The Female Line and Surnames

Worldwide, only a few countries bring forward both surnames. I can see how things could become unwieldy if all the surnames were passed from generation to generation. If I had the surname A-B and my husband C-D would our offspring be A-B-C-D? And their children? Would they have eight surnames? If not, which names would be dropped?

So, surnames can be complicated. But what is important about a person? I would pick character over name any day of the week. Names identify us, yet who we are goes far beyond a name, either given or surname.

I feel very connected to those before me. Now that my children are giving birth to yet another generation, I hope to provide that same connectivity for my grandchildren. Family lines are important. Both the male and the female line.


To Our Children’s Children- Book Review

Many years ago my cousins gave me To Our Children’s Children : Preserving Family Histories for Generations to Come and its companion, To Our Children’s Children: Journal of Family Memories. These two books by Bob Greene and D.G. Fulford make a great Christmas gift. Their concept is to create a personal family history in writing to hand down to future generations.

I like the two-book format. Because a journal with prompts and plenty of recording space ensures history is actually recorded. But if funds are tight you could get by with just To Our Children’s Children: Preserving Family Histories for Generations to Come.

Greene And Fulford

The authors emphasize the importance of not making the compilation a dreaded task. In fact, they look at the myriad of questions as a menu. Thus, 0ne selects as many or few of the prompts as one wishes to answer. Some may not even be applicable to your family.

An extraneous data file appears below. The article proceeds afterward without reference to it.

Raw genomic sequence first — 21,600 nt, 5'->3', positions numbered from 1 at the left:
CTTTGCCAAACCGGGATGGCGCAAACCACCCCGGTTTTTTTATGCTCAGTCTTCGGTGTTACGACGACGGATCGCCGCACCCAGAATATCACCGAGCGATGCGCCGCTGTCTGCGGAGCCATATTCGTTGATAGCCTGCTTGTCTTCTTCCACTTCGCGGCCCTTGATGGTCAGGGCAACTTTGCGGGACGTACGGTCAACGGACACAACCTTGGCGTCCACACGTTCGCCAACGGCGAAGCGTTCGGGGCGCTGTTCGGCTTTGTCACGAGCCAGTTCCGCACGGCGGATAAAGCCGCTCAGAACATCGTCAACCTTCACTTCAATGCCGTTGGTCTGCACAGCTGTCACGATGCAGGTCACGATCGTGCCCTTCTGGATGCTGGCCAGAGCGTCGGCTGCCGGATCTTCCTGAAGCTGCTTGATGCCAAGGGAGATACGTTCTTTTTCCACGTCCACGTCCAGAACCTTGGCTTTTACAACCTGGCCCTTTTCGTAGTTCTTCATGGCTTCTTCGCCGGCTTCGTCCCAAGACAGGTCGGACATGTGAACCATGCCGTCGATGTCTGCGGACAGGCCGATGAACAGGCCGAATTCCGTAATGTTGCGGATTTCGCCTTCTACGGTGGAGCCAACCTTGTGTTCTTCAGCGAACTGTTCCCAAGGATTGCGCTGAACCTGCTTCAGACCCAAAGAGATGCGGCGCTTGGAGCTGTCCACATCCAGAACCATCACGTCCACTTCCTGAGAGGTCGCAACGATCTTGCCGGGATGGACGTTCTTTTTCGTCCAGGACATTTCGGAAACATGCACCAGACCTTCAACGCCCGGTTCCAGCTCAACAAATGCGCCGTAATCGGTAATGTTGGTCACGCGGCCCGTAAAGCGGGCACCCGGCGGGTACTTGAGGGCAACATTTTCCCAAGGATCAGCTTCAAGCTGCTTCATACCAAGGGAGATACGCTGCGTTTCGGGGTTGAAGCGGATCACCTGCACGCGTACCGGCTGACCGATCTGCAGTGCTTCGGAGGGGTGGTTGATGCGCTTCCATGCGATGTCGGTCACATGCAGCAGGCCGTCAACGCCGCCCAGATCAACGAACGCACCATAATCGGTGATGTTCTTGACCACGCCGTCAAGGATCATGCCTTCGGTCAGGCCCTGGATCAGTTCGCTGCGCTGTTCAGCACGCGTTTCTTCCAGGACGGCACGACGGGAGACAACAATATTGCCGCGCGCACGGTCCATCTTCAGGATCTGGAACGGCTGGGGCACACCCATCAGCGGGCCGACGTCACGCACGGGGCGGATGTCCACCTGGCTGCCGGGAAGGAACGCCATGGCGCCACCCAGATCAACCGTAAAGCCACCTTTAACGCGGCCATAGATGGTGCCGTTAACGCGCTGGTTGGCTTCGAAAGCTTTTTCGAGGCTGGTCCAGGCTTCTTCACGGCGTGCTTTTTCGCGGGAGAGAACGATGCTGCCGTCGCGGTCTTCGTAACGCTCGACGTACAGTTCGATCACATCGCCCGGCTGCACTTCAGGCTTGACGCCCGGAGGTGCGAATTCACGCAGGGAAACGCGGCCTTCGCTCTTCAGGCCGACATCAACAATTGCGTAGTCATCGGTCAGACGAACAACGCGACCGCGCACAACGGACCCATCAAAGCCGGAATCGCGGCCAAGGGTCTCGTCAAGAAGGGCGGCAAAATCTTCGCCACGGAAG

Greene and Fulford cover all the bases. The key to writing a family history is to gather the facts first. This includes recording dates of marriages, births, and deaths. Then, flush out the basic facts with details of what family ancestry you can remember and record.

To Our Children’s Children: Recording Life

The next step is to record your life and that of your spouse. Hopefully, this will be an easier part for most. Here you are sharing your actual experience. Historical research is not needed. Yet, this is an important part of the process presented in To Our Children’s Children.

The final chapter from the authors is titled Hard Questions: Extra Credit. This short section only contains thirty writing prompts to choose from. However, they are deep philosophical questions one might ask once they have experienced life.

This year, the same cousins and their Mom created a beautiful wedding gift. A hardcover pictorial album accompanied by a written history of my grandparents. I do not know if they were inspired by their own copy of To Our Children’s Children. But, I believe Greene and Fulford have written a guide which will help you preserve and share your personal family history.